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What consumers can do to curb food waste

Moving past the idea that 'more is better' is key, experts say

Photo (c) 22kay22 - Getty Images
Food production and consumption in the United States have seen a radical shift throughout the 20th century, and -- with almost half of the food produced in the U.S. winding up in landfills -- our current situation begs for major intervention.

"When you think that 40 percent of the food produced in the U.S. goes to waste, that is just irresponsible,” said Ruth Litchfield, a professor of food science and human nutrition at Iowa State University.

Experts estimate nearly a billion people worldwide (including U.S. citizens) still don’t have enough to eat, making U.S. food waste a “huge problem,” says Litchfield, who points out that Americans average about 20 pounds of wasted food each month -- per individual person.

Why it’s happening

There are several reasons we waste so much food, and all of them have to do with Americans’ long-outdated “more is better” mentality. This likely subconscious approach informs every excessively large grocery store haul or restaurant order, Litchfield says.

To reduce our food waste, the first and most critical step is to move past the idea that more is better, she says.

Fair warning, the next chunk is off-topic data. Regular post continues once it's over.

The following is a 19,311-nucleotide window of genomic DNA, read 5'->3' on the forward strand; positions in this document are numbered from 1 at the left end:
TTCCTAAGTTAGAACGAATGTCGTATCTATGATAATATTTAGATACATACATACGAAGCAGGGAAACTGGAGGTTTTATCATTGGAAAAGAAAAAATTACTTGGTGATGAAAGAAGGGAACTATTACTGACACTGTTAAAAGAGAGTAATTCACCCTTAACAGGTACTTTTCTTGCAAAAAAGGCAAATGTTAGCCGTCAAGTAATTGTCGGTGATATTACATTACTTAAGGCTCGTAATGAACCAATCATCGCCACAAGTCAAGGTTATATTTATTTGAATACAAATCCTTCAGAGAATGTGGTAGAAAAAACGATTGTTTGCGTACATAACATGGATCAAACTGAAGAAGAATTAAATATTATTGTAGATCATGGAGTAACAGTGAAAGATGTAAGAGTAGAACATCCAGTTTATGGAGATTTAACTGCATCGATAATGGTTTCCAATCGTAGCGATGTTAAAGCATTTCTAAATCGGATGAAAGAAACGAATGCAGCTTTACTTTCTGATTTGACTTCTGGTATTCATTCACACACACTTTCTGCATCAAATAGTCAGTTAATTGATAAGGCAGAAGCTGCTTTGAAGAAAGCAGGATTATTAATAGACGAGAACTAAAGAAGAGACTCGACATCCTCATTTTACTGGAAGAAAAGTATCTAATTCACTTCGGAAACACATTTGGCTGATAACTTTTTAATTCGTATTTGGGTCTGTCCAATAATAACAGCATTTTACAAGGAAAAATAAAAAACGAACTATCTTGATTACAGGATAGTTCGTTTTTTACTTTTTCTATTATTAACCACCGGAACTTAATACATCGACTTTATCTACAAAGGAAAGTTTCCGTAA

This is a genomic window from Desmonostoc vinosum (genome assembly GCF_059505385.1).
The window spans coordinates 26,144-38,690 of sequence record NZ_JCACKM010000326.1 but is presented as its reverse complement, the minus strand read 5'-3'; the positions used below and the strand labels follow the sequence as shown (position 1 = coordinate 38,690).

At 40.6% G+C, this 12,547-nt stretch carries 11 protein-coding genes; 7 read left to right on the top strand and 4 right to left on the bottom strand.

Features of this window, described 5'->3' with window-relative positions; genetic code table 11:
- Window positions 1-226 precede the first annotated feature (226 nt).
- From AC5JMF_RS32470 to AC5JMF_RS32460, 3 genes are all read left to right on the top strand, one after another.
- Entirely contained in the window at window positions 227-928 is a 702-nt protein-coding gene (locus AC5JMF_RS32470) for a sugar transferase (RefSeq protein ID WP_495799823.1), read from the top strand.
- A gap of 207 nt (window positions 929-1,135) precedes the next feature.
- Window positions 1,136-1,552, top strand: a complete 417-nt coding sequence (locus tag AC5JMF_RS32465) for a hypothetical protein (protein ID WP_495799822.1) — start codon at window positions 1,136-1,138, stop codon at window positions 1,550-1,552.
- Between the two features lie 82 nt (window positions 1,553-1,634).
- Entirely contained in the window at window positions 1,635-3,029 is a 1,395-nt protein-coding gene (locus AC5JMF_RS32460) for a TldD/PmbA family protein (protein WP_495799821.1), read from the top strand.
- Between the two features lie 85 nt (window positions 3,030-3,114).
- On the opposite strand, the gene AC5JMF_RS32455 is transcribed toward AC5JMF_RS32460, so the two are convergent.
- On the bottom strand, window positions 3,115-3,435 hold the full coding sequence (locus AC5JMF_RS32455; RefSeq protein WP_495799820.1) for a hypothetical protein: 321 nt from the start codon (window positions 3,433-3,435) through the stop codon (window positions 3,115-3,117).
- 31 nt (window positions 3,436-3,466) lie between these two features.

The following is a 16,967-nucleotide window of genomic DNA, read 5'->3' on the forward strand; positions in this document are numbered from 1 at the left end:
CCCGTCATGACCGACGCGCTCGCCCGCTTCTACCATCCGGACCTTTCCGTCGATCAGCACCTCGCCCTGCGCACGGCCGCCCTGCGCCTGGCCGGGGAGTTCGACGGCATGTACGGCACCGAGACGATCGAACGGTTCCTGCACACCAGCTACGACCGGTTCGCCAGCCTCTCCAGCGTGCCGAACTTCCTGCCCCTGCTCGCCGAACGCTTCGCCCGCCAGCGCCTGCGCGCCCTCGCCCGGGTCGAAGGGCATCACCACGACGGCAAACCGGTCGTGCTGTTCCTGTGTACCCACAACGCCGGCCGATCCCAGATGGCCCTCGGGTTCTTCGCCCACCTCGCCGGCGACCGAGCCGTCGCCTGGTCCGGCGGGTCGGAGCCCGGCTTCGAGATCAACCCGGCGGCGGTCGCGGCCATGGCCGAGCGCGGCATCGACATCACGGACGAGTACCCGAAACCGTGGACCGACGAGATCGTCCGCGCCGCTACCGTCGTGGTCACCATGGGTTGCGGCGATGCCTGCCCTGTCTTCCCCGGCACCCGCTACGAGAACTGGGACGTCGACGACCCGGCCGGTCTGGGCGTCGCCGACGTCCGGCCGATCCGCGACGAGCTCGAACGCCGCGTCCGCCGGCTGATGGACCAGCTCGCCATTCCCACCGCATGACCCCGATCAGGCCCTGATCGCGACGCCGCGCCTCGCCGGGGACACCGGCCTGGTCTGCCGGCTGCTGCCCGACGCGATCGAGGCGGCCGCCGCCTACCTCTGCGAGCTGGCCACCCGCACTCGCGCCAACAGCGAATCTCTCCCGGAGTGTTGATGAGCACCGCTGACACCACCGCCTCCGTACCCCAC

On a large scale, the food service industry is taking steps to combat food waste by donating uneaten food to shelters or soup kitchens, incorporating extra food into other menu items, and collaborating with farmers to feed unused food to farm animals, says Susan Arendt, a professor of hospitality management at Iowa State.

"Some restaurants are also training servers to ask customers what they don't want with their meal,” Arendt added. “For example, instead of bringing both butter and oil with bread, they're asking the customer which one they prefer, rather than letting one go unused and have to be thrown out.”

How to limit your waste

Employing similar tactics at home can help you limit your own food waste and save money, says Litchfield. Here are a few of her tips for reducing household food waste.

  • Plan a weekly menu. Meal planning can go a long way toward helping the planet and lowering your grocery bill. Take a look at your family’s activities for the week and try to match your activity plans with your meal plans. For example, if you know you will be too busy to cook certain weeknights, cut back on what you’re buying at the store or stockpile some homemade frozen meals.
  • Find an alternative use for produce. Fresh produce can be frozen or donated if you don’t think you will eat it before it wilts or rots. Fruits and veggies can also be frozen and added to smoothies, sauces, or casseroles.
  • Compost. Composting is another productive use for food that’s no longer edible. Whether you take advantage of a community composting program or compost at home, the environment will thank you, and so will the garden your compost fertilizes.
  • Understand sell by dates. Confusion over “sell by” or “best by” labels is responsible for a large amount of wasted food. The date on the label has to do with the quality of the food, not the safety, says Litchfield. The “sell by date” simply tells grocers how long to keep the item on the shelves.

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